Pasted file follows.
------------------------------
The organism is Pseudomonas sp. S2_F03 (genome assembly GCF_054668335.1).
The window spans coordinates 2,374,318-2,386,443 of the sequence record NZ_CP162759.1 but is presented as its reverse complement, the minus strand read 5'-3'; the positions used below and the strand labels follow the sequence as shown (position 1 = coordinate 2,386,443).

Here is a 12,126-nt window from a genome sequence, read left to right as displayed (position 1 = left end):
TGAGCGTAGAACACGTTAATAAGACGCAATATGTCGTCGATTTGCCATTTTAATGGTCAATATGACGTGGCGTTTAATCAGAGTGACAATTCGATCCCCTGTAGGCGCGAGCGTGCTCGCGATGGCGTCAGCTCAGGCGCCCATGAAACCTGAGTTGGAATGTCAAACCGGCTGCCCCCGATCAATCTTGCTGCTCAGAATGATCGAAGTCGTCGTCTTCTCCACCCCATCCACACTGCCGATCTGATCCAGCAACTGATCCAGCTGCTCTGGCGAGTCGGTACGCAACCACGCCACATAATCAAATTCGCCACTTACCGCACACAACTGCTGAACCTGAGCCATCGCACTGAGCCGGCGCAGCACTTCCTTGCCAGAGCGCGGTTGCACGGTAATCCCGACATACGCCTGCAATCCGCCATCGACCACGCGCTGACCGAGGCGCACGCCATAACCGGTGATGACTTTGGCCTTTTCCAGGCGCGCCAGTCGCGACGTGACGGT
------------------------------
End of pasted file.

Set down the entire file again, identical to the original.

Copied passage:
The organism is Pseudomonas sp. S2_F03 (genome assembly GCF_054668335.1).
The window spans coordinates 2,374,318-2,386,443 of the sequence record NZ_CP162759.1 but is presented as its reverse complement, the minus strand read 5'-3'; the positions used below and the strand labels follow the sequence as shown (position 1 = coordinate 2,386,443).

Here is a 12,126-nt window from a genome sequence, read left to right as displayed (position 1 = left end):
TGAGCGTAGAACACGTTAATAAGACGCAATATGTCGTCGATTTGCCATTTTAATGGTCAATATGACGTGGCGTTTAATCAGAGTGACAATTCGATCCCCTGTAGGCGCGAGCGTGCTCGCGATGGCGTCAGCTCAGGCGCCCATGAAACCTGAGTTGGAATGTCAAACCGGCTGCCCCCGATCAATCTTGCTGCTCAGAATGATCGAAGTCGTCGTCTTCTCCACCCCATCCACACTGCCGATCTGATCCAGCAACTGATCCAGCTGCTCTGGCGAGTCGGTACGCAACCACGCCACATAATCAAATTCGCCACTTACCGCACACAACTGCTGAACCTGAGCCATCGCACTGAGCCGGCGCAGCACTTCCTTGCCAGAGCGCGGTTGCACGGTAATCCCGACATACGCCTGCAATCCGCCATCGACCACGCGCTGACCGAGGCGCACGCCATAACCGGTGATGACTTTGGCCTTTTCCAGGCGCGCCAGTCGCGACGTGACGGT